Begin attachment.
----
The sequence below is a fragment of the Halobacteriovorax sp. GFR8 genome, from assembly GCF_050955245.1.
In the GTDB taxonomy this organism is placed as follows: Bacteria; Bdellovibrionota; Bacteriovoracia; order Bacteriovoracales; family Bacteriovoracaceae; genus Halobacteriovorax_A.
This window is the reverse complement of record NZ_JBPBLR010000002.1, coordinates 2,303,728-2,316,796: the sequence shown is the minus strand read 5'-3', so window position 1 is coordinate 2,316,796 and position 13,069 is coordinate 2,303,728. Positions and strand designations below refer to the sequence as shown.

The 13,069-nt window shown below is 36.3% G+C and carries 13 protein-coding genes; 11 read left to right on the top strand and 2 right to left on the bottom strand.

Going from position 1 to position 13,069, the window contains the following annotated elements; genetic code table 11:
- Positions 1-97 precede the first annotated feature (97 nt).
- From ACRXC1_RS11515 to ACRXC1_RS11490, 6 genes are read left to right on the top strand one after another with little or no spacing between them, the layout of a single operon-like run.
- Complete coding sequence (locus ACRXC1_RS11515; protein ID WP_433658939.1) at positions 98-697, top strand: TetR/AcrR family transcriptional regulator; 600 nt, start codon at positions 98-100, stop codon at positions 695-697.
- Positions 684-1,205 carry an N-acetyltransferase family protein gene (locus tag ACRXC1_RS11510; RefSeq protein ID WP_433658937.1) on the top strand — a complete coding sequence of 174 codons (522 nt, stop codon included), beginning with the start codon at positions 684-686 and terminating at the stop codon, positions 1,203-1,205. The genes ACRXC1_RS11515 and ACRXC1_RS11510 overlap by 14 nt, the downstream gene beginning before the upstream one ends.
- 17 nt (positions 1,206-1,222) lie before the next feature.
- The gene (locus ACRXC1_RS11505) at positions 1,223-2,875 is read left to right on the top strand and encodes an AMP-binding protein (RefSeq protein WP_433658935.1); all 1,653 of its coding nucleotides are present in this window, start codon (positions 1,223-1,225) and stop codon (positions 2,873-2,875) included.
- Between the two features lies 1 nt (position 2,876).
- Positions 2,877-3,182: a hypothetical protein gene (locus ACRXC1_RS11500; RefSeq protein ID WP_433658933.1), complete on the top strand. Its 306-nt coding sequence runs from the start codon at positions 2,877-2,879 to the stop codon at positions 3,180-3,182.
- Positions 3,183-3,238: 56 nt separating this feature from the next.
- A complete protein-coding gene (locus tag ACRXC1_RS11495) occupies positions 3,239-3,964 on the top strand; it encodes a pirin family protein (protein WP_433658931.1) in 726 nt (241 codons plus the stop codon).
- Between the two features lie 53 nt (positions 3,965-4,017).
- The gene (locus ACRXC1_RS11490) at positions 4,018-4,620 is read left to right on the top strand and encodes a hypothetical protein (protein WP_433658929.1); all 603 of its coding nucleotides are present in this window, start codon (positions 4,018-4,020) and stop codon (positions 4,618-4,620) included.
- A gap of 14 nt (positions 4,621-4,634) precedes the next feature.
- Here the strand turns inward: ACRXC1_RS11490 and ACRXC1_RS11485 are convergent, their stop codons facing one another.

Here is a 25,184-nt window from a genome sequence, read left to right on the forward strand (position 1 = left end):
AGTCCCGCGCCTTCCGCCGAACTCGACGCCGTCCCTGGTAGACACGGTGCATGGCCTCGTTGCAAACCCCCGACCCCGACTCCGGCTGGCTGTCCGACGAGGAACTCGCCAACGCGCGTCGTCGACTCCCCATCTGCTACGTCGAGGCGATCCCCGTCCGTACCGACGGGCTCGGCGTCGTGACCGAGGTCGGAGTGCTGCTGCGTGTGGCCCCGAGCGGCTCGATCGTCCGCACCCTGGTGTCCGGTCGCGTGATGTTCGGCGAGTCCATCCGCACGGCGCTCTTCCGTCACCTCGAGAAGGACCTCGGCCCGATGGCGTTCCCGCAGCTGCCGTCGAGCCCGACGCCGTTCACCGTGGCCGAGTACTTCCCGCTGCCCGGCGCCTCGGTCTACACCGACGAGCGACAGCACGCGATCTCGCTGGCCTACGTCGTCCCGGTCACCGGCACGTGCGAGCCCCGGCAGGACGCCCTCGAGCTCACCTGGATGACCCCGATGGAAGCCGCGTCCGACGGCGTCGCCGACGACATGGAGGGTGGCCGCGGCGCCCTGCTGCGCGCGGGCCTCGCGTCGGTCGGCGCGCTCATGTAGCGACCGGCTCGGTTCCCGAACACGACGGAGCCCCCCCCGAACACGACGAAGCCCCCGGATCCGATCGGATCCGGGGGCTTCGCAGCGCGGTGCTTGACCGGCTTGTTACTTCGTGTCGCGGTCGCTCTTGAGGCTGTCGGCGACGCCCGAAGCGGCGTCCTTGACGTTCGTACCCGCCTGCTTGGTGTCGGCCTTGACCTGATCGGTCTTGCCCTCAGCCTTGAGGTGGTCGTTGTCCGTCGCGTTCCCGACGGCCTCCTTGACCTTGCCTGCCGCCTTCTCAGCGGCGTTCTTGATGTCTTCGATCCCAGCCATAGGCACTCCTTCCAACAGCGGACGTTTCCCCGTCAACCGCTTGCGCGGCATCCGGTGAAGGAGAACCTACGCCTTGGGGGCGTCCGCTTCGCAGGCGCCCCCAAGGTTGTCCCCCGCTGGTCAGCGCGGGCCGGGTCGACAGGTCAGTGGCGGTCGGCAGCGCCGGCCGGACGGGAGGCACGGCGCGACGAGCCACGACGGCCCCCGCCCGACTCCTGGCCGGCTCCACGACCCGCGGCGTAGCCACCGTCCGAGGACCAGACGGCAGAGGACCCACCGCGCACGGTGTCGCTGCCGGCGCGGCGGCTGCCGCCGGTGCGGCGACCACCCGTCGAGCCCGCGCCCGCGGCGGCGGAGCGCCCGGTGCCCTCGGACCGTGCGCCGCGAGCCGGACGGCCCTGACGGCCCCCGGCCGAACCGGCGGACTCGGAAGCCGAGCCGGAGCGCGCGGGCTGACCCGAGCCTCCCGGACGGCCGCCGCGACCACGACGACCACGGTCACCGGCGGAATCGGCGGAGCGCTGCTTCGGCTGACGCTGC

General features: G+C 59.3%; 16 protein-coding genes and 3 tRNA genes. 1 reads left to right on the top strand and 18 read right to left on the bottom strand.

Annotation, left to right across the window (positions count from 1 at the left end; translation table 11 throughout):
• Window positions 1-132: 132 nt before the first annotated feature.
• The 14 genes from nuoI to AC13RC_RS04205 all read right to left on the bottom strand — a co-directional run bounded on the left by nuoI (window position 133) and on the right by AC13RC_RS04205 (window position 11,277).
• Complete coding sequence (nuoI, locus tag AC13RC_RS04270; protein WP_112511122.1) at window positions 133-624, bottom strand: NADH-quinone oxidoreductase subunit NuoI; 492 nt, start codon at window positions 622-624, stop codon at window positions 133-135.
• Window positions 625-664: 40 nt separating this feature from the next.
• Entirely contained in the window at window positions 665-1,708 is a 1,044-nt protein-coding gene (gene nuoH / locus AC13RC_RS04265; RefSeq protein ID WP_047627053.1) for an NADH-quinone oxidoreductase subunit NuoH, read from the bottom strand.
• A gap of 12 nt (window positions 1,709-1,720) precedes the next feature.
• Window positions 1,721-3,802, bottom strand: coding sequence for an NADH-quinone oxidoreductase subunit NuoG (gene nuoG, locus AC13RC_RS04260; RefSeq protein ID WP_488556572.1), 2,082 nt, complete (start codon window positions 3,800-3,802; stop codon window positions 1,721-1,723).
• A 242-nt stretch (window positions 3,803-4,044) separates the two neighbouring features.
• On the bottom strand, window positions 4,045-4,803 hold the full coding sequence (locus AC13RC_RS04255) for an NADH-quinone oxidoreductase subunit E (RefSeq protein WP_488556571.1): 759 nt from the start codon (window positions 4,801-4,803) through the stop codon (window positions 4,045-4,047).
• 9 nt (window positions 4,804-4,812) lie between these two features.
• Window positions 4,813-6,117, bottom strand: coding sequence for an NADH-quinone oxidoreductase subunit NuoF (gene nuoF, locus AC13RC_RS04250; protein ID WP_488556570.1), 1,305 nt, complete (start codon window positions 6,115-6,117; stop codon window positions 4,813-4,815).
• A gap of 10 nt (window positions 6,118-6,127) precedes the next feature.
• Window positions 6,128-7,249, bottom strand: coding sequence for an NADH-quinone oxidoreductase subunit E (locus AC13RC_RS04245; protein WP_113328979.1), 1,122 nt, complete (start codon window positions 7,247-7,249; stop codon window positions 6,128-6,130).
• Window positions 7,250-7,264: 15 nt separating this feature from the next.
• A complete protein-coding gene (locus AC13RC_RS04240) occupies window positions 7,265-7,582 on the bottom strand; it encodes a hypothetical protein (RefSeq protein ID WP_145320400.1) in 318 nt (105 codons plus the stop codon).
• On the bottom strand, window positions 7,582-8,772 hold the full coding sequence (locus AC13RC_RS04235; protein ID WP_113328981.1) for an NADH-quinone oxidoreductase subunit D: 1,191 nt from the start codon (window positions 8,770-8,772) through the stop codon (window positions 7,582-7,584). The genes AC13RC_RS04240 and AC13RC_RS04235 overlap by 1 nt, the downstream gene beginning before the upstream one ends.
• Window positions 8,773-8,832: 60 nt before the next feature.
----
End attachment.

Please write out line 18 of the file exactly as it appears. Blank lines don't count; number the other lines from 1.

- A gap of 14 nt (positions 4,621-4,634) precedes the next feature.